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Why do our kids have tooth decay?

Why do our kids have tooth decay?By Alvin Danenberg, DDS and Dr. Joe Miskin of Miskin Dental updating December 12, 2018 -- Our kids have tooth decay not because they're deficient in fluoride.Our kids have bleeding gums not because they don't brush and floss twice a day.The primary reasons our kids have tooth decay and gum disease are because their nutrition is deficient, their drinks are acidic and sugary, their healthy gut bacteria are compromised, and their lifestyles are sedentary.These deficiencies also manifest in childhood as obesity, high blood pressure, depression, skin eruptions, allergies, and a host of other diseases. Improper nutrition and lifestyles early in life sow the seeds for many of the degenerative diseases that plague us later in life.4 behaviorsWhen it comes to avoiding tooth decay and taking care of oral health, brushing and flossing are important, but four other behaviors are just as important.I tell my patients that having healthy bacteria in the gut promotes healthy bacteria in their saliva, which allows for normal function in the mouth. This also assists in preventing tooth decay and gum disease.I remind my patients and their parents to avoid refined carbohydrates. Avoiding these can help prevent the proliferation of unhealthy
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Reduced Dental for Children in Nova Scotia starts at the end of January

  Changes to children’s dental program could be ready for early 2019N.S. Health Minister Randy Delorey says people shouldn't fear reduced services Michael Gorman · CBC News · Posted: Nov 21, 2018 4:47 PM AT | Last Updated: November 22 by Dr. Joe Miskin of Miskin Dental in Ajax 905-686-4343. MiskinDental.ca  /var/folders/n5/4jpfr18n5314s1p50ssmq6ch0000gn/T/com.microsoft.Word/WebArchiveCopyPasteTempFiles/randy-delorey.jpgHealth Minister Randy Delorey says pending changes to the children's oral health program will not lead to reduced services. (CBC)Changes are expected to Nova Scotia's oral health program for children by the end of January.Health Minister Randy Delorey said Wednesday proposed regulatory changes, reached following talks between his department and officials with the Nova Scotia Dental Association, will go to cabinet for approval before the end of 2018.Delorey wouldn't detail the changes, but said in an interview any concerns they will result in reduced coverage are unfounded."The changes that are coming forward are positive, incremental improvements to the program," he said Calls for program changesDentists in the province have called for changes to the program, which provides basic dental care for kids up to 14, for some time.As past governments sought to expand care to more age groups, the dental association cautioned the program wasn't being used in the most effective way.The group said services should be focused on those who need them the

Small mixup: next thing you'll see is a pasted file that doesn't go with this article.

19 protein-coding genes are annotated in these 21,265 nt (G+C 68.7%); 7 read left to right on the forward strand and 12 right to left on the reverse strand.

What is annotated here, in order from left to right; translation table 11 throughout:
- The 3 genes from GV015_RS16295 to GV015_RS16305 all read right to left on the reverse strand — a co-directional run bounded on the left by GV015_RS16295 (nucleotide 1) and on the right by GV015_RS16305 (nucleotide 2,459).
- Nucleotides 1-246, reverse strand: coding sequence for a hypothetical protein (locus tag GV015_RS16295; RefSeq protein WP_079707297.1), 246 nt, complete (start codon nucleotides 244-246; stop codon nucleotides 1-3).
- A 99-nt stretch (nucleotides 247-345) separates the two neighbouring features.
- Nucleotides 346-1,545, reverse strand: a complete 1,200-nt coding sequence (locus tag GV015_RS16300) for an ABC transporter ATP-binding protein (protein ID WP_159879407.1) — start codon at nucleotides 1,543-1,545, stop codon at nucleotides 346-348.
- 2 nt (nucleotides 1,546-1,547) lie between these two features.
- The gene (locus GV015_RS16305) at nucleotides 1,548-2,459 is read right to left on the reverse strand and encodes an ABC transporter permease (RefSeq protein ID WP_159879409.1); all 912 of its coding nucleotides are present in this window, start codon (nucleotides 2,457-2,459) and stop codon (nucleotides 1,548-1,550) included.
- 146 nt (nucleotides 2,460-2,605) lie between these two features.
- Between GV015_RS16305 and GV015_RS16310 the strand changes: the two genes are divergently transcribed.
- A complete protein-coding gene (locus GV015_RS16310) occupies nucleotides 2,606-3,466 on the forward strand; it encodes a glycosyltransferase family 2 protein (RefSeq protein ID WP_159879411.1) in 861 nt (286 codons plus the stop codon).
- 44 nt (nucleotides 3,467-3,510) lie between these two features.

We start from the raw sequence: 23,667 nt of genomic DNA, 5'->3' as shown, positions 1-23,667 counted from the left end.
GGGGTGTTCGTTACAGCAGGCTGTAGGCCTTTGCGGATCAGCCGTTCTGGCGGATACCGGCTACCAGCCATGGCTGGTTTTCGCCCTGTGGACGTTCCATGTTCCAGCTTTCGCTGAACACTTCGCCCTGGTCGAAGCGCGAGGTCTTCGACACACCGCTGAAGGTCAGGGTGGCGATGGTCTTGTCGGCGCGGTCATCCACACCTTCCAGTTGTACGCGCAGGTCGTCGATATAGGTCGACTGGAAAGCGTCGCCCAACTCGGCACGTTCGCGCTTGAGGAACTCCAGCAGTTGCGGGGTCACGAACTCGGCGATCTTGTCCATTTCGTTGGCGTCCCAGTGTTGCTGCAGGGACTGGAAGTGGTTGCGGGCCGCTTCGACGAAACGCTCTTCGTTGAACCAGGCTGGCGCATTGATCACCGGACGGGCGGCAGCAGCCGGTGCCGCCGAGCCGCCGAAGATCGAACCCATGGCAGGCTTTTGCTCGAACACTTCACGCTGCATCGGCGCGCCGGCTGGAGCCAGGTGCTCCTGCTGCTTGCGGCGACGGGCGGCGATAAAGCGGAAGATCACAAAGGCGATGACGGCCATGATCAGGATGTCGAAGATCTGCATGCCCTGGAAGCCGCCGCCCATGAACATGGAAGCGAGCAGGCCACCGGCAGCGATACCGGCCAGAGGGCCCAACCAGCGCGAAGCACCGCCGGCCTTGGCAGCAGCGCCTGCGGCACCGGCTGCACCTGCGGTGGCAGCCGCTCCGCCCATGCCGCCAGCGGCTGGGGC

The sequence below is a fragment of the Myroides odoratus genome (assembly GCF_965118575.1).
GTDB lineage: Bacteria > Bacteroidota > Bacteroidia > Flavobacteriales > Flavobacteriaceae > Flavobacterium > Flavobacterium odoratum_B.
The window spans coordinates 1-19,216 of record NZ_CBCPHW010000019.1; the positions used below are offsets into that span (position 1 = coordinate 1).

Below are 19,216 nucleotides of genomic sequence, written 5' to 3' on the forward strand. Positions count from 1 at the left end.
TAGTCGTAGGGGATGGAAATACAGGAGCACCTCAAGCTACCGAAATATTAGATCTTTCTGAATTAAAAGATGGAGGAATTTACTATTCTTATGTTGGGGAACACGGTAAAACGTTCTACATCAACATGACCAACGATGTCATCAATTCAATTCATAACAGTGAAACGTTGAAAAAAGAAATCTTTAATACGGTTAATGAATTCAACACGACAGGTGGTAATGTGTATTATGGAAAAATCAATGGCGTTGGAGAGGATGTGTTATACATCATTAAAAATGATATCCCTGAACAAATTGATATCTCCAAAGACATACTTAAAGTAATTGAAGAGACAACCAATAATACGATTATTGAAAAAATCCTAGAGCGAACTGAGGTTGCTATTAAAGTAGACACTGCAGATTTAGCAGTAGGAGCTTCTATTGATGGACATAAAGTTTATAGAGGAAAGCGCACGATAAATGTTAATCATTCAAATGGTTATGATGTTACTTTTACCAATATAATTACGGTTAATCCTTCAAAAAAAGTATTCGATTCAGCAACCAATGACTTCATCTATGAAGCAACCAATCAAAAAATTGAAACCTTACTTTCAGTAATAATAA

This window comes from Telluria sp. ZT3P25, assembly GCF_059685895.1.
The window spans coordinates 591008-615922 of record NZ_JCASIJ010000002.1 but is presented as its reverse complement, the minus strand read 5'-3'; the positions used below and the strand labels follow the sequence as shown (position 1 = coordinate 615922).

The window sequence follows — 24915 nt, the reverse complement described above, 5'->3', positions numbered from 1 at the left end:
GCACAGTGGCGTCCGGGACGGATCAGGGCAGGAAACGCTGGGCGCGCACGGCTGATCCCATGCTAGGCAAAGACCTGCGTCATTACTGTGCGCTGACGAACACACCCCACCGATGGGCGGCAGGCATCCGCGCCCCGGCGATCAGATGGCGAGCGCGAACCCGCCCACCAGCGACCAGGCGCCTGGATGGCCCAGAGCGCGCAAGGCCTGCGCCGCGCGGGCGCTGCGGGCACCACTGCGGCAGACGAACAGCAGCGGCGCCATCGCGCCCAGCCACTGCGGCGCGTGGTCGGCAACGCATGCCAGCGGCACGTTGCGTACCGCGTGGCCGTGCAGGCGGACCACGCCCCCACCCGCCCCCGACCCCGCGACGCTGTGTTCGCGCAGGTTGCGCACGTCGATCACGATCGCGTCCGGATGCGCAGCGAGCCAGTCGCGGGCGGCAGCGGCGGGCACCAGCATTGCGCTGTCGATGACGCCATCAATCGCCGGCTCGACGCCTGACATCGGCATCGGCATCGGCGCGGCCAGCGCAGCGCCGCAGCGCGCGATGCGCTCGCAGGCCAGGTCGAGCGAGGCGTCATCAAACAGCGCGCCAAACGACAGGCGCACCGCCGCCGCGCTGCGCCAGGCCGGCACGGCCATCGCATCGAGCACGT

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Calgary's drinking water